Genuine & False Memories – Philosophy

Genuine & False Memories – Philosophy

In this Philosophy lesson, we discuss genuine & false memories.

Locke believes that he is identical to a person who saw the River Thames flood last year because

he has the same soul as that person

others have told him so

he has the same consciousness as a person who saw it overflow – Correct

he saw himself in an old photo

it makes him feel good to believe it

Butler argued that there is a difference between genuine memories and false memories.. Real memories recall things that really happened to you and false memories do not.. He thought this is a problem for the Psychological Criterion of the self because

the Psychological Criterion proposes that the test for someone’s being you is genuine memory, but the test for being something’s being a genuine memory is that it really happened to you – Correct

you can’t tell the difference between genuine memories and false memories

of the shopping mall experiment

people are just too forgetful

psychologists have proven that it is really easy to instill false memories

Phineas Gage lost

his tamping iron

his memories

his personality – Correct

his lunch

his arm

According to the Bundle Theory,

we are creatures of pure intellect and reason

there is no true continuity of the self through time, just a kind of pragmatic identification – Correct

you are an unchanging soul

every part of you works in unison with every other part

Buddhism is wrong about the nature of self

If the Bundle Theory is right, then you are like

a number, a property, or a proposition

the Father, Son, and Holy Ghost

earth, wind, and fire

blood, sweat, and tears

a sports team, an army, or a rock band – Correct

True or false? According to Behaviorism, terms like “pain” or “happy” or “blue” do NOT refer to any inner mental states. In fact, there aren’t really any “mental” states at all.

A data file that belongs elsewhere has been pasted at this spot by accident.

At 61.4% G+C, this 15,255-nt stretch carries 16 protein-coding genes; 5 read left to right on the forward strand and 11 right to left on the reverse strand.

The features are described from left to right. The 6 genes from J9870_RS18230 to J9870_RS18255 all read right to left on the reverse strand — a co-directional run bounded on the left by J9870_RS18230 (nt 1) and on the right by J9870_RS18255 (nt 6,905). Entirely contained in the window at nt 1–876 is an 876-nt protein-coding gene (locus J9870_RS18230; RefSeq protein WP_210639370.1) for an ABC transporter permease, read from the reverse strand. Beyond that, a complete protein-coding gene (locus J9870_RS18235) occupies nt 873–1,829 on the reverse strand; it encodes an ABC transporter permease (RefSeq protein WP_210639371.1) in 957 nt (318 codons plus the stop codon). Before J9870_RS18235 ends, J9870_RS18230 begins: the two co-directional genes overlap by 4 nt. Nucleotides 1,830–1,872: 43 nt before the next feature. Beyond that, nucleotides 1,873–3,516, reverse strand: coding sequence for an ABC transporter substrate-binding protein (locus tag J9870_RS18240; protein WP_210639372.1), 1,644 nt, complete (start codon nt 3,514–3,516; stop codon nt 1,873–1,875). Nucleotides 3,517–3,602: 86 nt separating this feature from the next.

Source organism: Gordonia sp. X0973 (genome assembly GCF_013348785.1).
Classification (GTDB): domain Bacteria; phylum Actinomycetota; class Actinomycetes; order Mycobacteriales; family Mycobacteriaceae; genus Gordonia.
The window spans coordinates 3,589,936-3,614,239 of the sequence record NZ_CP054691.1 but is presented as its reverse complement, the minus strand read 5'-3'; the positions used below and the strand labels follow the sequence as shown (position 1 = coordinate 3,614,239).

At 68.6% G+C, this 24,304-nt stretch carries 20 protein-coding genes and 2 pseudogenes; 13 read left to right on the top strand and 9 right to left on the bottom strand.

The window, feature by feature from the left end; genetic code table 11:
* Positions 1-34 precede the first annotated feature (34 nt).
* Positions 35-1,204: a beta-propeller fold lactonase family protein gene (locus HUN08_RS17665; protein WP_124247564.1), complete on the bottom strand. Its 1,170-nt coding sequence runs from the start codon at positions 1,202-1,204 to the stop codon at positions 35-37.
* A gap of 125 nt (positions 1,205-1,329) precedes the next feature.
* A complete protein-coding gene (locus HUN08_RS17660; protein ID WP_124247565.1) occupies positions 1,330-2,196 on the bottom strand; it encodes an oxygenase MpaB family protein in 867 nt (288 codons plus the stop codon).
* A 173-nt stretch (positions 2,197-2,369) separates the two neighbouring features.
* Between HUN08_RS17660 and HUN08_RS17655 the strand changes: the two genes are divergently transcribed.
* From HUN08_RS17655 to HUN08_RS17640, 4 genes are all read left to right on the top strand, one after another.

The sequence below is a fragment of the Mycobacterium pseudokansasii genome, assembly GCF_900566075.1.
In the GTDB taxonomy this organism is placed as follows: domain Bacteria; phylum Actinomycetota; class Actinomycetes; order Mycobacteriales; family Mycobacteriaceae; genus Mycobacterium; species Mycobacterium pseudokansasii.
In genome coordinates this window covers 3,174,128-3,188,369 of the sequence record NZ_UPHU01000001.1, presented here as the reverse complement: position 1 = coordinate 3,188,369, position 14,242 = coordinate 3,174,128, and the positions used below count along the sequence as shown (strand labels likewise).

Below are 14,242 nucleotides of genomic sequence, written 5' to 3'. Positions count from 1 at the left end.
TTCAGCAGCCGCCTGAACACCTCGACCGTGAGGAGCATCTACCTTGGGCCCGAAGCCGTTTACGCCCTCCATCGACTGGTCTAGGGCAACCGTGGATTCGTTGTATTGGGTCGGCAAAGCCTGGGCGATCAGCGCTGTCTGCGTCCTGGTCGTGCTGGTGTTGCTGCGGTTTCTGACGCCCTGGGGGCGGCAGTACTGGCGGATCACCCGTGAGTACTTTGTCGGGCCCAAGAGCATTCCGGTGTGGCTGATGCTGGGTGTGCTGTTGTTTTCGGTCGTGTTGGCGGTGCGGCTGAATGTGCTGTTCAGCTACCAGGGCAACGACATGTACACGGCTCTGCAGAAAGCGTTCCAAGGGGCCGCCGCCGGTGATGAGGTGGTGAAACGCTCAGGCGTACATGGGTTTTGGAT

True -Correct


True or false? One objection to behaviorism is that there is NO difference between saying and asserting something.


False – Correct

According to mind-brain identity theory a mental state like “seeing something blue,” is______.

a nonphysical state that is separable from the body

a collection of behaviors like saying “that object is blue” and pointing toward the sky when asked for an example of something blue

a pattern of neural activity in the visual cortex – Correct

part of an elaborate bit of software that runs in your brain

According to Hales, which of the following are objections to mind-brain identity theory. This is a multiple select problem with one or more correct answers. Select all that apply.

The subjectivity of experience – Correct

Emotions wouldn’t be possible

Multiple realizability – Correct

The problem of other minds

There can be mental states without behavior

True or false? Bees and humans see the color “yellow” in the same way.


False – Correct

Kagan adopts the deprivation account of death. This is the view that what is centrally bad about death is that it deprives you of the goods of life you might otherwise be getting had you not died. 



According to Kagan, the value of immortality does not logically follow from the deprivation account of death.

True – Correct


Kagan thinks the question of whether the value of immortality logically and necessarily follows from the deprivation account of death determines whether it would in fact be good if we were immortal.


False – Correct

The philosopher Bernard Williams thought that no kind of life would be desirable and attractive forever because

He feared punishment in the afterlife

He had a bad attitude

He likes singing Psalms

Every kind of life lived forever would become tedious and worse – Correct

According to Kagan, if we decide immortality is a bad thing, then it is good that we each die exactly when we do.


False – Correct

Kagan does not think periodic memory loss would make immortality desirable because

Because without memories the person who survives a thousand years later will be completely unlike how he is currently

Because without his memories he wouldn’t be the same person – Correct

Because he would rather be lobotomized

Memory loss is inherently bad